July 22, 2015

I have depression and obsessive compulsive disorder (OCD); I've had both of them since I was a child. 
 

I just hid how I was feeling from everyoneWayne's blog

I have been a police officer for 16 years and, prior to that was a soldier. Saying how you were feeling when working in those professions was perceived as a sign of weakness; we’re supposed to be running towards trouble and not away from it. I just hid how I was feeling from everyone and put on what I called my ‘work-face’ but inside I was in turmoil.
 
About 10 years ago I remember reading a leaflet that Mind had produced on the subject of obsessive compulsive disorder (OCD) -my jaw dropped as what I was reading seemed to have been written about me. After reading that leaflet I vowed that I would never admit to having it; how could I ever do my job if I was fitted the description in that leaflet - clearly that description wasn’t compatible with being a police officer, right?! So the fear of stigma and losing my job drove it deeper underground.
 

I spoke to a trusted friend

About 5 years ago I realised that keeping all this inside was becoming more and more detrimental to my health, and I felt like a pressure cooker waiting to explode. After what I can only describe as a nervous breakdown I took those all-important first steps and did something about it; I spoke to a trusted friend. Out of all the things that life and work had thrown at me across the years this conversation ranked as one of the scariest things I had done, but the very thing I had always feared -being judged - never occurred, what replaced it was empathy, understanding and support - it gave me the strength to take the conversation further and speak to my boss, then to my GP and counselling services.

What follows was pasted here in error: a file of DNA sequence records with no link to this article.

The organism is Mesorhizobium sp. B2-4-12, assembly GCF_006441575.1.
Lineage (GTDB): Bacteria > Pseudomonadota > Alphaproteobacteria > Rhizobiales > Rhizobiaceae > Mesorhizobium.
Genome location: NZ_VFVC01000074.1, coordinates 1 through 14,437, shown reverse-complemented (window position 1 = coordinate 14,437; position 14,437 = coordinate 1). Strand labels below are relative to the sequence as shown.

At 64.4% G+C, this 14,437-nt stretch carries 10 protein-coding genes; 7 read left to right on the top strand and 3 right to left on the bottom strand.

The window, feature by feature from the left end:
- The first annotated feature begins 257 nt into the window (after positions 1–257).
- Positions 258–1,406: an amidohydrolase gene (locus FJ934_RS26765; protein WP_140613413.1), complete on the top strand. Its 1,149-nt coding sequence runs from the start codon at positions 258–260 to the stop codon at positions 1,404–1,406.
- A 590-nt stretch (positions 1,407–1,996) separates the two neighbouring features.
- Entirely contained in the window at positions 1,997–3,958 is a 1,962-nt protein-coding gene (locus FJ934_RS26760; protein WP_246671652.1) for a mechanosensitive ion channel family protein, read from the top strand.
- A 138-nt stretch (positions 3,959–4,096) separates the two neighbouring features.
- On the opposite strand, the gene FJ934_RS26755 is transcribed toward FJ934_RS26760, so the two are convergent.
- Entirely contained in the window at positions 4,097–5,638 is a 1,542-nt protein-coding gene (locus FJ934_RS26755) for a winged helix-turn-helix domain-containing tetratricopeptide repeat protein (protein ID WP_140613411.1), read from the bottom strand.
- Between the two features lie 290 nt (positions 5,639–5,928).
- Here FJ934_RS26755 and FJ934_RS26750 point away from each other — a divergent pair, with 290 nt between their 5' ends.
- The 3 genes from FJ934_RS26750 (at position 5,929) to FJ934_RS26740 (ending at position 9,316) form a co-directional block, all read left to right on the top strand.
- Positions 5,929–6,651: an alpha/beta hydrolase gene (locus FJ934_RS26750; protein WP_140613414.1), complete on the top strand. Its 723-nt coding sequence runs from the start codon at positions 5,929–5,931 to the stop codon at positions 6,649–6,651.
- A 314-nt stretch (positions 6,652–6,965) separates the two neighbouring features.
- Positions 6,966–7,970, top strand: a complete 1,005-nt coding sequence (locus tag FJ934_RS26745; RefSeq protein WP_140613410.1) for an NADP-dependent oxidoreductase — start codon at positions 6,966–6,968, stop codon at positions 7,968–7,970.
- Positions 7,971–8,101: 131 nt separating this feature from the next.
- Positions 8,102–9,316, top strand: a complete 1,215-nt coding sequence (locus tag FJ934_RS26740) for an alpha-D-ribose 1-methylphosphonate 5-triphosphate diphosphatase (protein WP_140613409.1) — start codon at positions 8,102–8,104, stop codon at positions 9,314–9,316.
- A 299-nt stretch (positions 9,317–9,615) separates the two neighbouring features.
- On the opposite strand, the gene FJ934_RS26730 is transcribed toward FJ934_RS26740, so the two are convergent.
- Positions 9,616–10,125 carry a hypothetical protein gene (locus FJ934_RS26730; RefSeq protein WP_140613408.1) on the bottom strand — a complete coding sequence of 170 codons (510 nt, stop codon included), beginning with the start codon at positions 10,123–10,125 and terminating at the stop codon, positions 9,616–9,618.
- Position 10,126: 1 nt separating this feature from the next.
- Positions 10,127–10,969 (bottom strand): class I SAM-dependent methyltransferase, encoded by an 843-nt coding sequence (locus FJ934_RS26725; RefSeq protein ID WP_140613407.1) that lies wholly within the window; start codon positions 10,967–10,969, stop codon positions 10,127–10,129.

I know my mental health problems don’t stop me doing the same job in the same way I have always done it

Before I set out on this journey I used to think being strong meant keeping quiet and not letting any chinks in my armour expose how I may be feeling. Now I can expose those chinks without fear, as I know my mental health problems don’t stop me doing the same job in the same way I have always done it. I wish I had done something about my health years earlier; things might not have come to a head if I had so, if you haven’t spoken to your GP or a therapist, go and do that. Doctors and therapists can put things in place that will assist your recovery. Being at work helped me, it gave me support and structure and helped me get better. Some days I have to be stronger than others, but I refuse to be beaten or defined by my condition.
 

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